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Children's Orthopaedics

Manipulation and reduction of paediatric fractures of the distal radius and forearm using intranasal diamorphine and 50% oxygen and nitrous oxide in the emergency department

a 2.5-year study

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A retrospective study was performed in 100 children aged between two and 16 years, with a dorsally angulated stable fracture of the distal radius or forearm, who were treated with manipulation in the emergency department (ED) using intranasal diamorphine and 50% oxygen and nitrous oxide. Pre- and post-manipulation radiographs, the final radiographs and the clinical notes were reviewed. A successful reduction was achieved in 90 fractures (90%) and only three children (3%) required remanipulation and Kirschner wire fixation or internal fixation.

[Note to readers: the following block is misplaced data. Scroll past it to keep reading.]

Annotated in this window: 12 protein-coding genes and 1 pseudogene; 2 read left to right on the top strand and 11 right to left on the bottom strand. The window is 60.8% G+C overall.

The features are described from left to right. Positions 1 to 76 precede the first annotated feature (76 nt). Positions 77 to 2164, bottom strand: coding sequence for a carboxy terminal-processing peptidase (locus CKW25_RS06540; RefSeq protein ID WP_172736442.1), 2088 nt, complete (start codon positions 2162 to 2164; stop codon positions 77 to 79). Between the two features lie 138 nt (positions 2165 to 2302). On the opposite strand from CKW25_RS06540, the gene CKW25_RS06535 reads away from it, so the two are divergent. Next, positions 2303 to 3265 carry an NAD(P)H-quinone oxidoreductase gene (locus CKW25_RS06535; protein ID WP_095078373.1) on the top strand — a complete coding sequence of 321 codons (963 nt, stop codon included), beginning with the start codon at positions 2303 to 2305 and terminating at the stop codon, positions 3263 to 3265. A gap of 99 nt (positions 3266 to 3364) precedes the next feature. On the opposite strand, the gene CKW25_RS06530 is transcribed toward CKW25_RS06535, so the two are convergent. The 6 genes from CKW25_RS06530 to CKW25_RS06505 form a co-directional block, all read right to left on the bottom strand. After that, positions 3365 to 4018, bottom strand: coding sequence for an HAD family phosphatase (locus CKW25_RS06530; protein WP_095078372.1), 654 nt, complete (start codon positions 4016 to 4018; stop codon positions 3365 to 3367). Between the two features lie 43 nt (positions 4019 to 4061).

The use of Entonox and intranasal diamorphine is safe and effective for the closed reduction of a stable paediatric fracture of the distal radius and forearm in the ED.

By facilitating discharge on the same day, there is a substantial cost benefit to families and the NHS and we recommend this method.

Take home message: Simple easily reducible fractures of the distal radius and forearm in children can be successfully and safely treated in the ED using this approach, thus avoiding theatre admission and costly hospital stay.

Cite this article: Bone Joint J 2016;97-B:131–6.

Correspondence should be sent to Mr T. Kurien; e-mail:

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